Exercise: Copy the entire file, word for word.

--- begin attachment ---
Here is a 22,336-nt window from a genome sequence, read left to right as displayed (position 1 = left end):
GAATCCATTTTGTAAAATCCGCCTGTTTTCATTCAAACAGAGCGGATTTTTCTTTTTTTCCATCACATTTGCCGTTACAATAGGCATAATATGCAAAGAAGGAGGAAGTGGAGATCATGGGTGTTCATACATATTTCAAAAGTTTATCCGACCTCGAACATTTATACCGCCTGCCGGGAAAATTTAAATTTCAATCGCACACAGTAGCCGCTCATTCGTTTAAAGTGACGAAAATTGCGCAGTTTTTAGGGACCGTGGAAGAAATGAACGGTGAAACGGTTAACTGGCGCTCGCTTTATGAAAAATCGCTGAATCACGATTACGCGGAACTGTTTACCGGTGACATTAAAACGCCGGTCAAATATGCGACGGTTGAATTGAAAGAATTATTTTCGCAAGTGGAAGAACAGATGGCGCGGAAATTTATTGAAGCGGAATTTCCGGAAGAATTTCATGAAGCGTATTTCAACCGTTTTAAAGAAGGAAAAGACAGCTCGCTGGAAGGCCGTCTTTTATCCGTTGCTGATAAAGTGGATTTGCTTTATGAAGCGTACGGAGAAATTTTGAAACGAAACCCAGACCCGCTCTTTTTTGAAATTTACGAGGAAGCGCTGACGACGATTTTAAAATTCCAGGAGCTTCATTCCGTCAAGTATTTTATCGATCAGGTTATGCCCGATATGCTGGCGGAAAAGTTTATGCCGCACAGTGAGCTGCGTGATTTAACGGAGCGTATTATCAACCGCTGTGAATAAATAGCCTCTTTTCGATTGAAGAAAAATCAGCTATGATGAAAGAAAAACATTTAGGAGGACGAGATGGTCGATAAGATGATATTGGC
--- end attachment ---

Here is a 22,336-nt window from a genome sequence, read left to right as displayed (position 1 = left end):
GAATCCATTTTGTAAAATCCGCCTGTTTTCATTCAAACAGAGCGGATTTTTCTTTTTTTCCATCACATTTGCCGTTACAATAGGCATAATATGCAAAGAAGGAGGAAGTGGAGATCATGGGTGTTCATACATATTTCAAAAGTTTATCCGACCTCGAACATTTATACCGCCTGCCGGGAAAATTTAAATTTCAATCGCACACAGTAGCCGCTCATTCGTTTAAAGTGACGAAAATTGCGCAGTTTTTAGGGACCGTGGAAGAAATGAACGGTGAAACGGTTAACTGGCGCTCGCTTTATGAAAAATCGCTGAATCACGATTACGCGGAACTGTTTACCGGTGACATTAAAACGCCGGTCAAATATGCGACGGTTGAATTGAAAGAATTATTTTCGCAAGTGGAAGAACAGATGGCGCGGAAATTTATTGAAGCGGAATTTCCGGAAGAATTTCATGAAGCGTATTTCAACCGTTTTAAAGAAGGAAAAGACAGCTCGCTGGAAGGCCGTCTTTTATCCGTTGCTGATAAAGTGGATTTGCTTTATGAAGCGTACGGAGAAATTTTGAAACGAAACCCAGACCCGCTCTTTTTTGAAATTTACGAGGAAGCGCTGACGACGATTTTAAAATTCCAGGAGCTTCATTCCGTCAAGTATTTTATCGATCAGGTTATGCCCGATATGCTGGCGGAAAAGTTTATGCCGCACAGTGAGCTGCGTGATTTAACGGAGCGTATTATCAACCGCTGTGAATAAATAGCCTCTTTTCGATTGAAGAAAAATCAGCTATGATGAAAGAAAAACATTTAGGAGGACGAGATGGTCGATAAGATGATATTGGC